Other hogs recently released!


This poor woodpigeon had been cared for by a concerned person for a few weeks, being hand reared with a mixture of food but mostly canary seed. His feathers were terrible being very brittle especially his wing feathers. Whether this is a genetic problem or something else, his feathers have not improved dramatically, although they are somewhat better on his chest. His wing feathers are still poor and the staff are getting concerned, hoping he would have fledged through some good feathers by now. He has been put in the outside aviary to see if the weather and fresh air will help. He has shelter and enough feather coverage, not to get cold but if he does not grow decent feathers through in the next few months, it may be that his days will be numbered. He would not survive in the wild, but he is a wild bird, so could not fairly be kept in captivity long term either. Woodpigeons do not cope well in a captive state and panic at any opportunity, especially when disturbed and can inflict serious damage to themselves, in a bid to escape. Stupid woodpigeons!

Let’s keep our fingers and claws crossed for this chap, as he is a confident bird otherwise and it is a sad situation, but maybe this is why he ended up being picked up by a member of the public in the first place as often birds with problems will be discarded from the nest by the parents, to perish.

Racing Pigeon

This poor racing pigeon had been targeted by a nasty person who wanted to get rid of him. He came into Raystede clearly injured but I heard that, on closer inspection, he had been shot. A shot had penetrated the chest and left through the top of the shoulder, luckily only causing muscle damage. The area was checked by the vet and flushed with a suitable disinfectant on a daily basis and an antibiotic was given for infection. He was a lucky bird in the end but unlucky to be targeted in the first place. I am shocked that someone would want to hurt us, as life is tricky enough as it is!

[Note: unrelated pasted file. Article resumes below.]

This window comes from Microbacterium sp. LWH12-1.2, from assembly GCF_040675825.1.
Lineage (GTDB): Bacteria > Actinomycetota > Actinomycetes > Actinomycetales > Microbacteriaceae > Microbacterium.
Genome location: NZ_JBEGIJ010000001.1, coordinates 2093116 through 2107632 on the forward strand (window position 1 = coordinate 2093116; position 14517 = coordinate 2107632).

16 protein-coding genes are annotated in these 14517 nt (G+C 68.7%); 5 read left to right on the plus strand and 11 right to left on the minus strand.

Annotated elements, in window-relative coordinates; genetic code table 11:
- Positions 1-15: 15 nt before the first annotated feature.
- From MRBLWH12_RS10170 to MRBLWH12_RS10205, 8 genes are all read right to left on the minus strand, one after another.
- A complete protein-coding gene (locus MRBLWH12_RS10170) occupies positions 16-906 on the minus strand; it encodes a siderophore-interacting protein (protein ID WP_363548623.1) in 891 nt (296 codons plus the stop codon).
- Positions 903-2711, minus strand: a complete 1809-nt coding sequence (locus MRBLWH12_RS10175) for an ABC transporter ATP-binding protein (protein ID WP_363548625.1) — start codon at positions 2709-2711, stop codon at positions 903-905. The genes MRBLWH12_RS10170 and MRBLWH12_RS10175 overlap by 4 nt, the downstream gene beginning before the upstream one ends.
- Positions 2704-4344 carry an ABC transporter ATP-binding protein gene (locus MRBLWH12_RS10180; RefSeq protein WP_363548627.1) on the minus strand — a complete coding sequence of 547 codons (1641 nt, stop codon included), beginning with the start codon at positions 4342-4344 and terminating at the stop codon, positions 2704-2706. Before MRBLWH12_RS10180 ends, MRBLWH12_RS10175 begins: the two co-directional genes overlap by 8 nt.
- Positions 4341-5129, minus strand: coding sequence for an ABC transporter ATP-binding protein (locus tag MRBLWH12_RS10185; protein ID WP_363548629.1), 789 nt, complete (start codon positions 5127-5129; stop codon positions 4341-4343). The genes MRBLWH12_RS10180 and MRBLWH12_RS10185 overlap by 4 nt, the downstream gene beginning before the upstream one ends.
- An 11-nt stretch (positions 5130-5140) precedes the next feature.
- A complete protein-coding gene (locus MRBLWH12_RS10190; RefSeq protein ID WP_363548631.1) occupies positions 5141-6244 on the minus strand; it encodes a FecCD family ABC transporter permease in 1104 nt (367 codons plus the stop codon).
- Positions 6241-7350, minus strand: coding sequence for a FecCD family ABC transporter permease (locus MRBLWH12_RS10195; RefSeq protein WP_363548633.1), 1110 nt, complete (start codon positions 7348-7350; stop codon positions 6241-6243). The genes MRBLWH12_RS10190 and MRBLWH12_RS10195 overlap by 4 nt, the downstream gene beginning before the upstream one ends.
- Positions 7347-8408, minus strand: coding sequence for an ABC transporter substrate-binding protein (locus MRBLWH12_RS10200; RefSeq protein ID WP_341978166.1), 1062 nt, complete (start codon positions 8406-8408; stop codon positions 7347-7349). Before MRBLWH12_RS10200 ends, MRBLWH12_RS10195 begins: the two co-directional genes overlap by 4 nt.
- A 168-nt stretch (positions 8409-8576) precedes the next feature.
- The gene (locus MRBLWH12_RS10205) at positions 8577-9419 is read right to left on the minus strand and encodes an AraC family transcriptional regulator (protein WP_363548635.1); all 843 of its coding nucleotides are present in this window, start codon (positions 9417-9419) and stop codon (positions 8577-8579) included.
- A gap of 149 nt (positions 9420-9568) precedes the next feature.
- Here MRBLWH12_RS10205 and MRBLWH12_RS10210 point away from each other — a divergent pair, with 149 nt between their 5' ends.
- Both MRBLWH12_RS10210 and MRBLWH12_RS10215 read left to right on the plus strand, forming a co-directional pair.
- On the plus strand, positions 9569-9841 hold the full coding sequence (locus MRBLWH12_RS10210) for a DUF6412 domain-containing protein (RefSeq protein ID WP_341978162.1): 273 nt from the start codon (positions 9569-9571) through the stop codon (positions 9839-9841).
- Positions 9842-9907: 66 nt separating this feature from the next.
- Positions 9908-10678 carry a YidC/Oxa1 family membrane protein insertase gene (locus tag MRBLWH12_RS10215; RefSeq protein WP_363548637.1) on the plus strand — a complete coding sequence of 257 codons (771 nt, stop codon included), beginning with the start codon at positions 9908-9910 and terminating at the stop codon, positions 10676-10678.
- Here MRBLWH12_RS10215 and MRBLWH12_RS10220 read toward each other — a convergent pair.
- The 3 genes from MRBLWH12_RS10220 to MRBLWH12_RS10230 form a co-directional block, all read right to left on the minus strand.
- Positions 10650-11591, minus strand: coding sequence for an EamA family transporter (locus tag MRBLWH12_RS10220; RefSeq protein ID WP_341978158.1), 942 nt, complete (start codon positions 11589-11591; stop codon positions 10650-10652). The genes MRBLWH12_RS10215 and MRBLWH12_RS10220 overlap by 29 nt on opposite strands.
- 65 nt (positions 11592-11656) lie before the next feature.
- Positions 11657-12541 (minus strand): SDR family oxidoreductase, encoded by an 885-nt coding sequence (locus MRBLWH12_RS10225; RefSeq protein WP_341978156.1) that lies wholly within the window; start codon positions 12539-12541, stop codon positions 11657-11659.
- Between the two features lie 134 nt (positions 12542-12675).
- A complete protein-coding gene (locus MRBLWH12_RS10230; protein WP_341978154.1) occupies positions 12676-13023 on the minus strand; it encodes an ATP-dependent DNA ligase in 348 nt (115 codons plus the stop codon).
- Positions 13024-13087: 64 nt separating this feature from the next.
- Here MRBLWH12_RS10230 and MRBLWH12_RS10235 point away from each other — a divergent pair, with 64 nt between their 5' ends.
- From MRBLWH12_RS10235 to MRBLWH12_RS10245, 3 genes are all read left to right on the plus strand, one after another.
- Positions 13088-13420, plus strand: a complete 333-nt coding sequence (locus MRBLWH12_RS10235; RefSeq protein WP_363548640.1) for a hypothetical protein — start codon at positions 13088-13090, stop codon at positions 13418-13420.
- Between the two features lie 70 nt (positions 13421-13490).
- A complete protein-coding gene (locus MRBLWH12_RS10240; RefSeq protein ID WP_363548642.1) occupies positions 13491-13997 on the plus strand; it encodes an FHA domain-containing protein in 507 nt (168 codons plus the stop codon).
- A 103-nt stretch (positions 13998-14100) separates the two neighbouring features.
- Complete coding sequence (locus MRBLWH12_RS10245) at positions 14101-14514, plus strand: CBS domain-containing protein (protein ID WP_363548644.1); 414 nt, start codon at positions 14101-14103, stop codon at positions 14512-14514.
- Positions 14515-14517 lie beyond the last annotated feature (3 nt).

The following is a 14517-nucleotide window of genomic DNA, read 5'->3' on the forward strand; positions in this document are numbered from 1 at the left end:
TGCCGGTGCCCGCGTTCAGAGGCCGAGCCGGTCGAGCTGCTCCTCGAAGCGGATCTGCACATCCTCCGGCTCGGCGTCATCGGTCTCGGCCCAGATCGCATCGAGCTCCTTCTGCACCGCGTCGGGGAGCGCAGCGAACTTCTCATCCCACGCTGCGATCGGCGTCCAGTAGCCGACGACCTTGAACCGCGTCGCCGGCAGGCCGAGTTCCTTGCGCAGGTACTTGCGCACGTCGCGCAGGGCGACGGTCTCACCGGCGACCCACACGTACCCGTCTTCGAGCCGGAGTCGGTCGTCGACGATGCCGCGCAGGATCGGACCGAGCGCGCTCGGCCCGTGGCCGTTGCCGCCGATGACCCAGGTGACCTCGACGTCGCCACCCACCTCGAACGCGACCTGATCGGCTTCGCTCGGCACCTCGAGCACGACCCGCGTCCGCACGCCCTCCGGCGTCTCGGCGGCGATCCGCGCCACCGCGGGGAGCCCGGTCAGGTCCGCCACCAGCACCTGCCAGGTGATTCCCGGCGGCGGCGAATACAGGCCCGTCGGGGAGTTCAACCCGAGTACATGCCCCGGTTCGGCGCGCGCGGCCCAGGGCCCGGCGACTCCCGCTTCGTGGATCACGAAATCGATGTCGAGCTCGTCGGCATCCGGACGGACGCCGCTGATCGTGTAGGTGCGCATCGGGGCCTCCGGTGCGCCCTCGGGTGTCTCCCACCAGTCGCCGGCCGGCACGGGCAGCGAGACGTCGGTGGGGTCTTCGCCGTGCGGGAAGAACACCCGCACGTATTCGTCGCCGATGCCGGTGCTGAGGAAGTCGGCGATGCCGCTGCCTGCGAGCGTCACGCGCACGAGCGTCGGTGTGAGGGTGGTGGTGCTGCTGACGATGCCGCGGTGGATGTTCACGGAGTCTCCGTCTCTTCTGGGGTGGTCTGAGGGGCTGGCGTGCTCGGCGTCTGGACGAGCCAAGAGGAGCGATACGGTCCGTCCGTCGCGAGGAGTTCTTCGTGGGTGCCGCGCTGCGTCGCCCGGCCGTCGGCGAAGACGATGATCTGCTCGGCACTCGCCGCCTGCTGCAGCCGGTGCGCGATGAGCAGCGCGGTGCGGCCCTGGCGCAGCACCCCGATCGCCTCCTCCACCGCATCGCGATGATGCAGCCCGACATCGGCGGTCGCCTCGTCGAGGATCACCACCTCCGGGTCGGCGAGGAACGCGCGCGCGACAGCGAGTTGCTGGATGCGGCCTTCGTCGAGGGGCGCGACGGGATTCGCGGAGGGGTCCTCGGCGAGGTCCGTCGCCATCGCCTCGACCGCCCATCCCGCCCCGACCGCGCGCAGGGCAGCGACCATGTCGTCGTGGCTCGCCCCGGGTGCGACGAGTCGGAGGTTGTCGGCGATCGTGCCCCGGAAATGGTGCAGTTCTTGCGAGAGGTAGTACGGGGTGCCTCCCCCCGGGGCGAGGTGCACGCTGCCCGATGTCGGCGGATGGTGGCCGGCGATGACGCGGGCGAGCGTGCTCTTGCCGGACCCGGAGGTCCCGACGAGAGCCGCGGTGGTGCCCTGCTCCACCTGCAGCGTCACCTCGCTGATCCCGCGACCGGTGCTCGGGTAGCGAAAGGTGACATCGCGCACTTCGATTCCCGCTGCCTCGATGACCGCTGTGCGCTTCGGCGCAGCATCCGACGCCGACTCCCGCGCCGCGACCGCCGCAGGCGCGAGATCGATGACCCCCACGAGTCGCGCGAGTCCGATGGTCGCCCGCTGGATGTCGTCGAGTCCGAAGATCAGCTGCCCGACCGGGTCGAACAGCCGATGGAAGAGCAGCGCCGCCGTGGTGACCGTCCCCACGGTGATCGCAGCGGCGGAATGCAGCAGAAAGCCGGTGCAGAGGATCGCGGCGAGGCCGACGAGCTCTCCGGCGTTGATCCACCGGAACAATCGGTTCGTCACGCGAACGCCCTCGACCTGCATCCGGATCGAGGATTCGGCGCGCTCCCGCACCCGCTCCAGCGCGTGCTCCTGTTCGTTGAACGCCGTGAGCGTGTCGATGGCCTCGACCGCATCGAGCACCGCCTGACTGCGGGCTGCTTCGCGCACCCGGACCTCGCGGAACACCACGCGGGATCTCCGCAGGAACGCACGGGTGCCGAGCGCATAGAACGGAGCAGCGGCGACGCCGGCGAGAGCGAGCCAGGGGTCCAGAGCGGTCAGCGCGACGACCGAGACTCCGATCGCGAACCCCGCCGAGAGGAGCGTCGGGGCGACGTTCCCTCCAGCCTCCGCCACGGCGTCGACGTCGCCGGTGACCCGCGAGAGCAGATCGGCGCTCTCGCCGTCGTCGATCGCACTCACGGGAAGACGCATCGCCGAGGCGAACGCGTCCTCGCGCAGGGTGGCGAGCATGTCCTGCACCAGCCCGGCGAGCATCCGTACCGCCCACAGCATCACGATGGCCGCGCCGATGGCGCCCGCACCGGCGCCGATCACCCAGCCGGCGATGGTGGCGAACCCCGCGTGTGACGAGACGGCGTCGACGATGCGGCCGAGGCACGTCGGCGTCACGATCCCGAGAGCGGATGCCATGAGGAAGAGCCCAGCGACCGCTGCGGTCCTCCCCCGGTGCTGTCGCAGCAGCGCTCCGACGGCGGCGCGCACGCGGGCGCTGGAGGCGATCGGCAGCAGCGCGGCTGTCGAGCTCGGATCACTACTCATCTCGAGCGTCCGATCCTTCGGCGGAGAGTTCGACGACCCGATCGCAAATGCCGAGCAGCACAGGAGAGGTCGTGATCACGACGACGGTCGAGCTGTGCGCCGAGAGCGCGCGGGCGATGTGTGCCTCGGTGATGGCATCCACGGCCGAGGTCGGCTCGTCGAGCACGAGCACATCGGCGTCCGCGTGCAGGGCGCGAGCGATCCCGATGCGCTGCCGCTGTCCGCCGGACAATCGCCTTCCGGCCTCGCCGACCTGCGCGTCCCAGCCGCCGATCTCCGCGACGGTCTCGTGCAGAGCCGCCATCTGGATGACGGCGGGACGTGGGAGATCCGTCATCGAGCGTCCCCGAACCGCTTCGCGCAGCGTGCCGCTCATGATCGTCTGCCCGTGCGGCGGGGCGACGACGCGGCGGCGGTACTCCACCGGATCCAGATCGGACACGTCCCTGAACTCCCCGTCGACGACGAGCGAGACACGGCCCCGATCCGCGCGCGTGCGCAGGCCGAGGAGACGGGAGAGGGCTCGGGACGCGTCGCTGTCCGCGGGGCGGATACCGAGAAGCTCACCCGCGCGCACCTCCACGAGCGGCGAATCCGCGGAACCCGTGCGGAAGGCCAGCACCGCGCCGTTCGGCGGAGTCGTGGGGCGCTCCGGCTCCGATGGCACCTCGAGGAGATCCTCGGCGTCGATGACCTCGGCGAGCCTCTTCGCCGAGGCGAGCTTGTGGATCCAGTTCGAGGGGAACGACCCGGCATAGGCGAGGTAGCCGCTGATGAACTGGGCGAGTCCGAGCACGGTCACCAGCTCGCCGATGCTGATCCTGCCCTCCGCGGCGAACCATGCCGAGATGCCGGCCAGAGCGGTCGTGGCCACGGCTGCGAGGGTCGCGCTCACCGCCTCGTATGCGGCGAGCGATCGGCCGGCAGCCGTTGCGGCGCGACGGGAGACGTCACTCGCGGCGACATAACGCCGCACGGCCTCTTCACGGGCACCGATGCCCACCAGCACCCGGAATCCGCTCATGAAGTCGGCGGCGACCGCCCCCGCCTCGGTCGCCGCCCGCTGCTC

Racing Pigeon

Poor chap, also caught canker, a nasty contagious infection prevalent in the pigeon population at the moment. He has responded well to the treatment and is nearly recovered from his ordeals.
He is yet to have a test flight, so I hope the injury did not result in long term damage to the muscle preventing him from flying normally.


Here is another young fledgling found locally. Sadly there are a lot of canker cases in sub adult woodpigeons this year. Lesions appear in the mouth and throat and a cheesy like substance forms effectively closing the throat, causing amongst other things starvation. If caught in time it is possible to treat with medication, but not all cases survive. Some of the parent birds can unknowingly pass the disease onto their vulnerable young while feeding them, without developing the illness themselves.

Hedgehog Hedgehog

Remember these two from the last time I wrote to you? They have grown a lot but one is definitely a ‘greedy guts’ and eats more food than the other one!
Just think, when they came to Raystede, they could both sit in one hand!


These lucky ducklings, at least had each other for company. Their mum and their other siblings were mown down by a driver who clearly did not care one way or the other what happened to them. This person did not slow down, did not waver and did not stop at any point.

The horrified person driving behind saw this and DID stop, but could only find three birds alive. Thankfully they are doing well and will eventually be released into the sanctuary.

Hong Kong Phooey Wally

What a fine couple we make!
Love and best wishes to all my friends,

Wally xx


Hello my friends, it’s me again!
It is still a busy time in the wildlife hospital. There was a sudden surge of casualties over the bank holiday weekend and my poor team members were pulling their hair out, trying to find space to accommodate them all. There were all types of casualties ~ pigeons, a tawny owl, collar doves, a very poorly wild rabbit and another hedgehog or two.

Tawny Owl

The Tawny Owl was probably an RTA as he was found by the roadside. He was taken directly to Mallydam’s (RSPCA), as they are well equipped to care for owls. It is important with RTA’s that the eyes are closely checked with an ophthalmic scope for damage. It is not uncommon for owls to suffer serious eye damage and sad as it is, it is better to find out the bad news earlier than later, as a blind owl will not survive in the wild.

An early welfare and quality of life decision has to be made, usually resulting tragically, in euthanasia.

In the case of this particular owl, once checks had been made and x-rays and rehydration therapy given, it was a positive result with no broken bones or any significant damage, luckily.

The owl was collected by our helpful receptionist, who lived nearest to the release site where he had originally come from.